- The Washington Times - Monday, February 18, 2013


In addition to diluting the value of the dollar, the Federal Reserve’s policy of keeping interest rates at historic lows means capital that otherwise would generate a decent, safe return of around 5 percent from Treasuries or bank certificates of deposit is incentivized to flow to riskier investments, such as the stock market. Thus we are artificially increasing demand and driving equity prices up even further.

This irresponsible policy suppresses the wholesome discipline of the market, penalizes retirees who have historically relied on income from Treasuries to supplement their pension and Social Security income, drives them to seek riskier alternatives or to draw down their 401(k)s, gives private investors in the market a false sense of wealth, overstates the funded level of defined benefit pensions, and obscures the ultimate cost of servicing the $16.5 trillion national debt.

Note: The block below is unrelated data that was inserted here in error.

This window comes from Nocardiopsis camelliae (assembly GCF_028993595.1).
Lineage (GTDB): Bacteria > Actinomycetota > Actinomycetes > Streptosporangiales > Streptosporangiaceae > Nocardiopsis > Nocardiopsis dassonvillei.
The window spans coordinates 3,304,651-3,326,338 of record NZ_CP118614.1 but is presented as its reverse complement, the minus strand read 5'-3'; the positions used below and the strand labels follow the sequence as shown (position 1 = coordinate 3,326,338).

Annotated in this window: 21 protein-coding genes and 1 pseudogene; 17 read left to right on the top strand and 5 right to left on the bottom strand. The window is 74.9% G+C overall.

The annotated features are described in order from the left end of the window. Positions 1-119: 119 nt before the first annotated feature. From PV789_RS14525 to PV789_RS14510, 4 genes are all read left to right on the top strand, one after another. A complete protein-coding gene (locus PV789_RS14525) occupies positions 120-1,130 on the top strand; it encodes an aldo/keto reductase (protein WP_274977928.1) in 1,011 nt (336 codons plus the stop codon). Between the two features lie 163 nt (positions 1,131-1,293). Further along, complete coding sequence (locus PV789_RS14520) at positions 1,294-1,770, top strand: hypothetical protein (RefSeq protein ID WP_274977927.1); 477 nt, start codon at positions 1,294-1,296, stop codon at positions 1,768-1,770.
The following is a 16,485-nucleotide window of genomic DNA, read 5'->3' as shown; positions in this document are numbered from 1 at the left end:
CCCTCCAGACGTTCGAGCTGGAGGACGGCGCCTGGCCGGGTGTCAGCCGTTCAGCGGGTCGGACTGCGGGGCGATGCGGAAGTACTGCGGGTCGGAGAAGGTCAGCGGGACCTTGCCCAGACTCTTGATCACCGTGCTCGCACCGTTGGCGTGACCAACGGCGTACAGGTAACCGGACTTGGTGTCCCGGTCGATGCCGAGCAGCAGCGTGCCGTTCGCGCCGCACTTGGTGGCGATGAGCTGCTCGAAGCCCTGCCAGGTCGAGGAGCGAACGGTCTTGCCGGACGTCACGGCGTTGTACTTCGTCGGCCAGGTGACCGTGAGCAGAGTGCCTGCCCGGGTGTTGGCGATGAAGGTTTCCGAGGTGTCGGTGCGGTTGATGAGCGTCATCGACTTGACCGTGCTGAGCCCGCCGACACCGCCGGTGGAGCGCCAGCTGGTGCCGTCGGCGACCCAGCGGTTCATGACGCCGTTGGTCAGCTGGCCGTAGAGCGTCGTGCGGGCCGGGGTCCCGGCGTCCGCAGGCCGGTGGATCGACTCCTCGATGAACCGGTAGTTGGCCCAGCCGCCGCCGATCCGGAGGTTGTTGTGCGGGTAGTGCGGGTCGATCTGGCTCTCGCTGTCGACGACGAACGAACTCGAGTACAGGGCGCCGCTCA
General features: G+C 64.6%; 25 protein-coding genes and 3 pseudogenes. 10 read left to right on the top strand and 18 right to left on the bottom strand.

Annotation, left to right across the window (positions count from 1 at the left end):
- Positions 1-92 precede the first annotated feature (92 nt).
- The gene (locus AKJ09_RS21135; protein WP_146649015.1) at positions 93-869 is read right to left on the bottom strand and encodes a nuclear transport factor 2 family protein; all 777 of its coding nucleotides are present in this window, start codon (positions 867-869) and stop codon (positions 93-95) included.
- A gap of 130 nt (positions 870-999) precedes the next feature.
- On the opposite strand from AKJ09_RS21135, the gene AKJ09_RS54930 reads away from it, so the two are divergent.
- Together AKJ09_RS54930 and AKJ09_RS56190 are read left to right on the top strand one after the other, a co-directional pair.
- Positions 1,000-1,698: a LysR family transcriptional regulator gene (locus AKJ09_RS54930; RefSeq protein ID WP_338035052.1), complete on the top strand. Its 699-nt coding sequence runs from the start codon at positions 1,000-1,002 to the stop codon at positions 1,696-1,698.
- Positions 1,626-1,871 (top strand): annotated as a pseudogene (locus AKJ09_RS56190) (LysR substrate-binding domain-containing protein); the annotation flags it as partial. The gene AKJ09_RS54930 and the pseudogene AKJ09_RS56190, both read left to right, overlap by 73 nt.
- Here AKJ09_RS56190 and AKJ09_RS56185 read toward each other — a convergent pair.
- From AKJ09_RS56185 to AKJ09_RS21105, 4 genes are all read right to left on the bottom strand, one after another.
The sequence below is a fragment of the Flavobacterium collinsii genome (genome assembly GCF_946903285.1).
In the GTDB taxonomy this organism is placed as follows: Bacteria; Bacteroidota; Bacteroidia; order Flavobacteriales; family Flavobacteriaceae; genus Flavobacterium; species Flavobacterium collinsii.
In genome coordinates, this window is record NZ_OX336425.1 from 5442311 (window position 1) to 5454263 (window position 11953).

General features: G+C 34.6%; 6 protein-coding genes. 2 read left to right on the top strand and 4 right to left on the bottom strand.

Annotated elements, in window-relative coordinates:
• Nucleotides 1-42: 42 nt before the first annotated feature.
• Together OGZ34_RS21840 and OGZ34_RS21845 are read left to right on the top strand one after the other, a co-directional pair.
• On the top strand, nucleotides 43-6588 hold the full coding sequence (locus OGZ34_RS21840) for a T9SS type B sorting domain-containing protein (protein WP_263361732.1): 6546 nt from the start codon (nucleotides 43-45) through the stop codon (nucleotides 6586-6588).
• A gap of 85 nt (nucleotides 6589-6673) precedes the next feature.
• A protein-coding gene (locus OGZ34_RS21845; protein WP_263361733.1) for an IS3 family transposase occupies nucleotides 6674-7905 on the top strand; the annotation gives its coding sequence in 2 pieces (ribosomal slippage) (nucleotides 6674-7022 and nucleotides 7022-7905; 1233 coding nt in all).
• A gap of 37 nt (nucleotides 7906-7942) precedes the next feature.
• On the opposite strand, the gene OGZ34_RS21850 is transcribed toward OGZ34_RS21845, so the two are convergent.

When this bubble created by Fed policy bursts, it could well result in our calling the great recession of 2008-09 “the good old days.” Alternatively, the air might slowly be let out of the balloon and we’ll experience 20 years of economic retreat, just like Japan. Either way, the U.S. economic future looks so bleak that the next president will have even more blame to heap on President Obama than Mr. Obama had to heap on his.





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